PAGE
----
Y2K Origins & Social Security is NOT OKgreenspun.com : LUSENET : TimeBomb 2000 (Y2000) : One Thread
I certainly can't say any of this better than Cory, so here are his words. I agree with all of them.
". . .seems to be a lot of frightened people out there. . .
. . .I don't do statistics or math. My undergraduate degree is in chemistry which is more facts and concepts than math. My masters is in computer science but I only took two courses with formal methods. . . So unless it's graph or set theory, I'm kinda out of it.
In any case, I don't believe that understanding comes from squiggly lines and chalk-talks.
This mess comes from the code. It was a business failure in the mid-1980's, the hands-on experts were given the heave-ho by bean counters newly empowered by Visi-Calc and Lotus 123.
Without the old hands, remember that IBM, ATT, DEC, and the others dumped hundreds of thousands of mid and late career people, the corporations lobotomized themselves.
Without knowledgeable people, bad decisions were made and we're about to pay a terrible price.
The bad decision was not to start remediation in 1990 or slightly earlier.
Today, Bill announced that SS had made it. Well no, they haven't. They're working under the assumption that they've tested the pathological cases and they haven't. Even with a Time Machine, they didn't get it all.
I've seen systems go production, run unstable for a (sic) 6 months, then settle down but at the first year, leap year, decade roll over, or new anything, they're unstable again. Even remediated and tested systems will go unstable. SS will fail, count on it.
What SS *may* have accomplished is they may have brought their system to the point that they can now fix-on-failure.
This is the level of stability that you *earn* after running for a year or more. This is the source of the saying, "done by December 1998, leaving all of 1999 for testing."
Windows 3.0? Wait a year for W3.1. W95? We'll wait for W98 and a year of maintenance. Let *them* run for a year, then it's good enough for prime time.
This has nothing to do with math, computer science, or physics. This is about having seen systems fail and knowing what it takes to keep production running.
The reason I like to mention my M.S. in Computer Science is that everyone who went to college is an expert. It doesn't matter what *they* took, I've had Art History majors from the University of Hawaii try to pull academia on me.
Having this degree keeps others from raising academics as an issue... as CPR tried to do. Math? Physics? Info wasn't offering a formal proof, he was presenting an analogy. It's "like entropy". It "resembles a probability chain". Don't get too caught up in your provincial discipline.
Consider the relationship between Physics, Chemistry, and Biology. Notice how less precise things become as you move from Physics toward Biology. Biological systems are more complex than Chemical systems and Chemical systems are more complex than Physics systems.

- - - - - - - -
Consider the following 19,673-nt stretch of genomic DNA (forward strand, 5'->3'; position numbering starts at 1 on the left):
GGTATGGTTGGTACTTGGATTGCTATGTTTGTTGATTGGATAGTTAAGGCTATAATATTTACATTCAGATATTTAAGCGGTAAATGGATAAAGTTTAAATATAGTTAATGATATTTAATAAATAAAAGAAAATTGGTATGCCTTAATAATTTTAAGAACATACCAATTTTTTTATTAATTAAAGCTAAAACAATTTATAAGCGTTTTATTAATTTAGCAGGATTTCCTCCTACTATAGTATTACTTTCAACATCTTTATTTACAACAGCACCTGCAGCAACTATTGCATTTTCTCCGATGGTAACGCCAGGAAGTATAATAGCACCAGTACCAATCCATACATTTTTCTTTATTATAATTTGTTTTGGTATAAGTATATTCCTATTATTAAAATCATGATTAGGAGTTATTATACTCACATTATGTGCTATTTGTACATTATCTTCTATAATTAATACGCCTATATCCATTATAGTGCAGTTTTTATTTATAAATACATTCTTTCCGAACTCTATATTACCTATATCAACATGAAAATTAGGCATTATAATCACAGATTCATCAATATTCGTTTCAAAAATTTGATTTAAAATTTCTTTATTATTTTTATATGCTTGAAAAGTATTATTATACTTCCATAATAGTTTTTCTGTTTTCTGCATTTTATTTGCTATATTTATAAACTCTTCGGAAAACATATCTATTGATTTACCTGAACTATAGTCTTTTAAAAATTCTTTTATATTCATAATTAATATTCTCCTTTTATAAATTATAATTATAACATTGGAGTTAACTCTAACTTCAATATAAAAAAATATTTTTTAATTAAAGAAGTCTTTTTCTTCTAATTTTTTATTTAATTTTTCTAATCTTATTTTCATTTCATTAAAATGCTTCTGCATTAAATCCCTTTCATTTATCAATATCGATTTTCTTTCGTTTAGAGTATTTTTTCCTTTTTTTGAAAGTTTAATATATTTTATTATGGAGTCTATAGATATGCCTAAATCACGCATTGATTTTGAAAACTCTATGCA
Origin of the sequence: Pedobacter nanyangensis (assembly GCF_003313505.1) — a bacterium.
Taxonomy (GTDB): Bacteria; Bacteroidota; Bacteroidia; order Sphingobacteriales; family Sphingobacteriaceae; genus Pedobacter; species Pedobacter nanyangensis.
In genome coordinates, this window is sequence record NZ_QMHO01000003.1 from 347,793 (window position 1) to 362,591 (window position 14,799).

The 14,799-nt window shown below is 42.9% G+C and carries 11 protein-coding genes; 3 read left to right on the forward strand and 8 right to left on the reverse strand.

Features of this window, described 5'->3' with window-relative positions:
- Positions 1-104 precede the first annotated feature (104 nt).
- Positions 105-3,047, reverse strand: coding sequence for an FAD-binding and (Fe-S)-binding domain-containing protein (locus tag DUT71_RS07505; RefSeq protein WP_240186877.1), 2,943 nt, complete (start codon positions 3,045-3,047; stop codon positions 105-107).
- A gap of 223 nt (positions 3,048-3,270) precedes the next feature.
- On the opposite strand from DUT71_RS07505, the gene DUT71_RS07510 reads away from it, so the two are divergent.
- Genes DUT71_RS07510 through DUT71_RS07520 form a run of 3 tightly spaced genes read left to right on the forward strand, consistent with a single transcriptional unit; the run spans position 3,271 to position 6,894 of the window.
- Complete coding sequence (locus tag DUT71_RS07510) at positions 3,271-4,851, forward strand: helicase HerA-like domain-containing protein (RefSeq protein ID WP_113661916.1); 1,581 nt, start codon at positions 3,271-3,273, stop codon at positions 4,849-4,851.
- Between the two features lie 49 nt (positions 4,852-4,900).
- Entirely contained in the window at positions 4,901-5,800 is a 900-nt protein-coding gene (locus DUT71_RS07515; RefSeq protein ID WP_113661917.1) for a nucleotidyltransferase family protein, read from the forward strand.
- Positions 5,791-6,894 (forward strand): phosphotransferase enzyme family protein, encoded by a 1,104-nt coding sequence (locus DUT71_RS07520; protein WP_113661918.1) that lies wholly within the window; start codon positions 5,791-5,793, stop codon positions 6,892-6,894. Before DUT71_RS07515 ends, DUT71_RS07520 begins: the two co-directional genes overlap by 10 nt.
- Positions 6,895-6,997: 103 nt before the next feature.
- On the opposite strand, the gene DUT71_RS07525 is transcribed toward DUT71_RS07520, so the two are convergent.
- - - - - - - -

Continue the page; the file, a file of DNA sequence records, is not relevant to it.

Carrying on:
We're talking about failures of complex large systems. What happens as a consequence of the failure.
10 years of software work wasn't done. We need to refurb 30 years of software. The work wasn't started on time. It can't be done. Face your fears. Reach acceptance.
We are out of time.
cory hamasaki 368 Days, 8,834 Hours
(bolding, color & italics mine-Hardliner)
-- Hardliner (email@example.com), January 06, 1999
Yeah, yeah. And some day the sun will explode and collaspe onto itself. That's not a prediction; that's a fact. You however are making predictions based on probabilities of some software discrepancies. Somehow you translate these into failures. A DR in my mind is not the same as a failure.
-- Maria (firstname.lastname@example.org), January 06, 1999.
Maria, I don't think that it takes much to see that "discrepancies" are exactly what will cause a loss of confidence in our financial institutions. I mean, honestly, if you thought that by a certain date that there was a high (or even low) probability that your savings account would be wiped or misrepresented, would you want to leave your money there? Right now, we don't think twice about the reliability of electronic transactions (even though now and then there may be an isolated hiccup), because our confidence level is high. But Y2K has the potential to change that, big time.
And then, there are those other things, like all those pesky embedded chips. "Discrepancies" there might make life as we know it rival that under a collapsing sun, if you live in a city....
-- Jack (email@example.com), January 06, 1999.
Where is everyone getting the current Hamasaki stuff? I keep going to his site, but the Dec 31 Weather Report is still not available.
-- Pearlie Sweetcake (firstname.lastname@example.org), January 06, 1999.
Here's a link that will list Cory's CSY2K postings: (Cory's Posts)
-- Hardliner (email@example.com), January 06, 1999.
Troll Maria, you're starting to look like a fly with an ameoba brain on this forum. Jimmy Bagga Donuts is way above you, and at least he has some style. You're a bore, I can't bring myself to have compation for you like I do for JBD.
-- Chris (firstname.lastname@example.org), January 06, 1999.
I'm slapping my fingers. I slipped up with a flame again. *sigh* don't bother to answer I'll send myself to my room.
-- Chris (email@example.com), January 06, 1999.
Its the 7th, you went to your room on the 6th, you can come out now dear....we still love ya.
-- consumer (firstname.lastname@example.org), January 07, 1999.